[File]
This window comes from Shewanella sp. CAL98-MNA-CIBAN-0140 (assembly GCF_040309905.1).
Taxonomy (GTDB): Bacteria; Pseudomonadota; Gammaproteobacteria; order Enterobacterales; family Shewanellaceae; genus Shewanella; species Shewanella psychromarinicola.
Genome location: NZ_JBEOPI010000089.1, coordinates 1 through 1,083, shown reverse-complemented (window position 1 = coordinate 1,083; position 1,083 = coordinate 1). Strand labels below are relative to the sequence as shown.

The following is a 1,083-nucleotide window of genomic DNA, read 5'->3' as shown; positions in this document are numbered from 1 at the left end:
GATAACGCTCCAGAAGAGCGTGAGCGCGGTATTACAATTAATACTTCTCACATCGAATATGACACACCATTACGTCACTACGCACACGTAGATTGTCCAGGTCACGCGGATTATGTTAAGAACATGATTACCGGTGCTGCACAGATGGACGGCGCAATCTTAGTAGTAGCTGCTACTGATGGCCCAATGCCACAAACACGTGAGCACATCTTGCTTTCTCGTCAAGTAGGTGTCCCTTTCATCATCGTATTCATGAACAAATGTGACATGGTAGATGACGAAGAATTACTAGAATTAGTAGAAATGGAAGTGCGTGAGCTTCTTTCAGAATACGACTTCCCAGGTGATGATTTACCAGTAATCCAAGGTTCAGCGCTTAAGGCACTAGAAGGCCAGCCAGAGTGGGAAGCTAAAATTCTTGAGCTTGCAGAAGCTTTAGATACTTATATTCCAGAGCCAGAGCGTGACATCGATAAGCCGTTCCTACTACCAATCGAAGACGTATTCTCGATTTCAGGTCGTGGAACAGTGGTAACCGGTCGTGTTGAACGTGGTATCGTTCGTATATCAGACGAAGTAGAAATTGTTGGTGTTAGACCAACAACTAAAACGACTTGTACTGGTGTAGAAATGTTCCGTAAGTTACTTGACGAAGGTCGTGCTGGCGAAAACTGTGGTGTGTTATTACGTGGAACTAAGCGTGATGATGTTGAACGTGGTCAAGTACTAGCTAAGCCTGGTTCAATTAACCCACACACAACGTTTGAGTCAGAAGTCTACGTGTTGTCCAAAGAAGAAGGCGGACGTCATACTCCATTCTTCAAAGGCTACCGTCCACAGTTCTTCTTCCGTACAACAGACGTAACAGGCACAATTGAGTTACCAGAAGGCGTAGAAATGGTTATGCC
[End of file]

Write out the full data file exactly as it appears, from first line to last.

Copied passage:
This window comes from Shewanella sp. CAL98-MNA-CIBAN-0140 (assembly GCF_040309905.1).
Taxonomy (GTDB): Bacteria; Pseudomonadota; Gammaproteobacteria; order Enterobacterales; family Shewanellaceae; genus Shewanella; species Shewanella psychromarinicola.
Genome location: NZ_JBEOPI010000089.1, coordinates 1 through 1,083, shown reverse-complemented (window position 1 = coordinate 1,083; position 1,083 = coordinate 1). Strand labels below are relative to the sequence as shown.

The following is a 1,083-nucleotide window of genomic DNA, read 5'->3' as shown; positions in this document are numbered from 1 at the left end:
GATAACGCTCCAGAAGAGCGTGAGCGCGGTATTACAATTAATACTTCTCACATCGAATATGACACACCATTACGTCACTACGCACACGTAGATTGTCCAGGTCACGCGGATTATGTTAAGAACATGATTACCGGTGCTGCACAGATGGACGGCGCAATCTTAGTAGTAGCTGCTACTGATGGCCCAATGCCACAAACACGTGAGCACATCTTGCTTTCTCGTCAAGTAGGTGTCCCTTTCATCATCGTATTCATGAACAAATGTGACATGGTAGATGACGAAGAATTACTAGAATTAGTAGAAATGGAAGTGCGTGAGCTTCTTTCAGAATACGACTTCCCAGGTGATGATTTACCAGTAATCCAAGGTTCAGCGCTTAAGGCACTAGAAGGCCAGCCAGAGTGGGAAGCTAAAATTCTTGAGCTTGCAGAAGCTTTAGATACTTATATTCCAGAGCCAGAGCGTGACATCGATAAGCCGTTCCTACTACCAATCGAAGACGTATTCTCGATTTCAGGTCGTGGAACAGTGGTAACCGGTCGTGTTGAACGTGGTATCGTTCGTATATCAGACGAAGTAGAAATTGTTGGTGTTAGACCAACAACTAAAACGACTTGTACTGGTGTAGAAATGTTCCGTAAGTTACTTGACGAAGGTCGTGCTGGCGAAAACTGTGGTGTGTTATTACGTGGAACTAAGCGTGATGATGTTGAACGTGGTCAAGTACTAGCTAAGCCTGGTTCAATTAACCCACACACAACGTTTGAGTCAGAAGTCTACGTGTTGTCCAAAGAAGAAGGCGGACGTCATACTCCATTCTTCAAAGGCTACCGTCCACAGTTCTTCTTCCGTACAACAGACGTAACAGGCACAATTGAGTTACCAGAAGGCGTAGAAATGGTTATGCC